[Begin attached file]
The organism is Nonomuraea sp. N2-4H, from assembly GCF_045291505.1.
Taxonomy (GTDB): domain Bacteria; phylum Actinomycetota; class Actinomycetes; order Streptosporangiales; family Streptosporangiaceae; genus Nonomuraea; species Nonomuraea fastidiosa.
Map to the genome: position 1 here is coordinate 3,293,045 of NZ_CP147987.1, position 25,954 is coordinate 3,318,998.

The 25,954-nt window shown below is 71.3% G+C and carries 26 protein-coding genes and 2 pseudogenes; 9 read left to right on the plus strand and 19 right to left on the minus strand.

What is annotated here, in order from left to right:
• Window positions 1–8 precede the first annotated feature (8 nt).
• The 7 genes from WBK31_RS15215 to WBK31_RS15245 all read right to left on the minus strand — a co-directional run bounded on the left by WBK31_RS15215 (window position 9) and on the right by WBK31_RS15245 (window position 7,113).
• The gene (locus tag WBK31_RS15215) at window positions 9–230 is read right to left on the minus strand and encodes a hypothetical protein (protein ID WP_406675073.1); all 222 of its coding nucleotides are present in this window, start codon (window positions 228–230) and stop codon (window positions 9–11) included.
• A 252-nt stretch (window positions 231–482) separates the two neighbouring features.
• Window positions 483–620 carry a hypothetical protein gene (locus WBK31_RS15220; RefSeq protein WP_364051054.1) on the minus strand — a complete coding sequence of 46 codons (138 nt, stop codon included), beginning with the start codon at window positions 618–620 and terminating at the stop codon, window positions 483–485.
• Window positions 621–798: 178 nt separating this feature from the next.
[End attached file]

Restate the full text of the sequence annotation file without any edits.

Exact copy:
The organism is Nonomuraea sp. N2-4H, from assembly GCF_045291505.1.
Taxonomy (GTDB): domain Bacteria; phylum Actinomycetota; class Actinomycetes; order Streptosporangiales; family Streptosporangiaceae; genus Nonomuraea; species Nonomuraea fastidiosa.
Map to the genome: position 1 here is coordinate 3,293,045 of NZ_CP147987.1, position 25,954 is coordinate 3,318,998.

The 25,954-nt window shown below is 71.3% G+C and carries 26 protein-coding genes and 2 pseudogenes; 9 read left to right on the plus strand and 19 right to left on the minus strand.

What is annotated here, in order from left to right:
• Window positions 1–8 precede the first annotated feature (8 nt).
• The 7 genes from WBK31_RS15215 to WBK31_RS15245 all read right to left on the minus strand — a co-directional run bounded on the left by WBK31_RS15215 (window position 9) and on the right by WBK31_RS15245 (window position 7,113).
• The gene (locus tag WBK31_RS15215) at window positions 9–230 is read right to left on the minus strand and encodes a hypothetical protein (protein ID WP_406675073.1); all 222 of its coding nucleotides are present in this window, start codon (window positions 228–230) and stop codon (window positions 9–11) included.
• A 252-nt stretch (window positions 231–482) separates the two neighbouring features.
• Window positions 483–620 carry a hypothetical protein gene (locus WBK31_RS15220; RefSeq protein WP_364051054.1) on the minus strand — a complete coding sequence of 46 codons (138 nt, stop codon included), beginning with the start codon at window positions 618–620 and terminating at the stop codon, window positions 483–485.
• Window positions 621–798: 178 nt separating this feature from the next.